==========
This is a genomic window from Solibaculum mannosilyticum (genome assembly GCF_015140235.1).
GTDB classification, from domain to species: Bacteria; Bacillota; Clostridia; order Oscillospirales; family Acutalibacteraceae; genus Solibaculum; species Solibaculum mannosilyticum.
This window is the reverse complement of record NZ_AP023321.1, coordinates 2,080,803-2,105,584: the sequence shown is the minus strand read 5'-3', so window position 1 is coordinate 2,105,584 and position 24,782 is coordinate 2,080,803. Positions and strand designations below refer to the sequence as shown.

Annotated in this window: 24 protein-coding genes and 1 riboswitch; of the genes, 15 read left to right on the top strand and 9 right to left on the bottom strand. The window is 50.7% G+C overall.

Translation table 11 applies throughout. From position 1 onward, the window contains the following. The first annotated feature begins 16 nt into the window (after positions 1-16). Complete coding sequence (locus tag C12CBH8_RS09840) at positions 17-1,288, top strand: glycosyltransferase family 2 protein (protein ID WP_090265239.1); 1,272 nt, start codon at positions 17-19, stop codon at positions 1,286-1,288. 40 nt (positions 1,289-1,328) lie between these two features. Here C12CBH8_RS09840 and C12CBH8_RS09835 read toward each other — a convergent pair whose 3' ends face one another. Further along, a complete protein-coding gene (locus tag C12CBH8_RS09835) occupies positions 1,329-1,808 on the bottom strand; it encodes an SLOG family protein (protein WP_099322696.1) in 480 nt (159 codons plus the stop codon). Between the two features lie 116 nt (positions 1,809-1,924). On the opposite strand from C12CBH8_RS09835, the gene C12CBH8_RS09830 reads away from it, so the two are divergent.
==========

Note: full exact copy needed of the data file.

This is a genomic window from Solibaculum mannosilyticum (genome assembly GCF_015140235.1).
GTDB classification, from domain to species: Bacteria; Bacillota; Clostridia; order Oscillospirales; family Acutalibacteraceae; genus Solibaculum; species Solibaculum mannosilyticum.
This window is the reverse complement of record NZ_AP023321.1, coordinates 2,080,803-2,105,584: the sequence shown is the minus strand read 5'-3', so window position 1 is coordinate 2,105,584 and position 24,782 is coordinate 2,080,803. Positions and strand designations below refer to the sequence as shown.

Annotated in this window: 24 protein-coding genes and 1 riboswitch; of the genes, 15 read left to right on the top strand and 9 right to left on the bottom strand. The window is 50.7% G+C overall.

Translation table 11 applies throughout. From position 1 onward, the window contains the following. The first annotated feature begins 16 nt into the window (after positions 1-16). Complete coding sequence (locus tag C12CBH8_RS09840) at positions 17-1,288, top strand: glycosyltransferase family 2 protein (protein ID WP_090265239.1); 1,272 nt, start codon at positions 17-19, stop codon at positions 1,286-1,288. 40 nt (positions 1,289-1,328) lie between these two features. Here C12CBH8_RS09840 and C12CBH8_RS09835 read toward each other — a convergent pair whose 3' ends face one another. Further along, a complete protein-coding gene (locus tag C12CBH8_RS09835) occupies positions 1,329-1,808 on the bottom strand; it encodes an SLOG family protein (protein WP_099322696.1) in 480 nt (159 codons plus the stop codon). Between the two features lie 116 nt (positions 1,809-1,924). On the opposite strand from C12CBH8_RS09835, the gene C12CBH8_RS09830 reads away from it, so the two are divergent.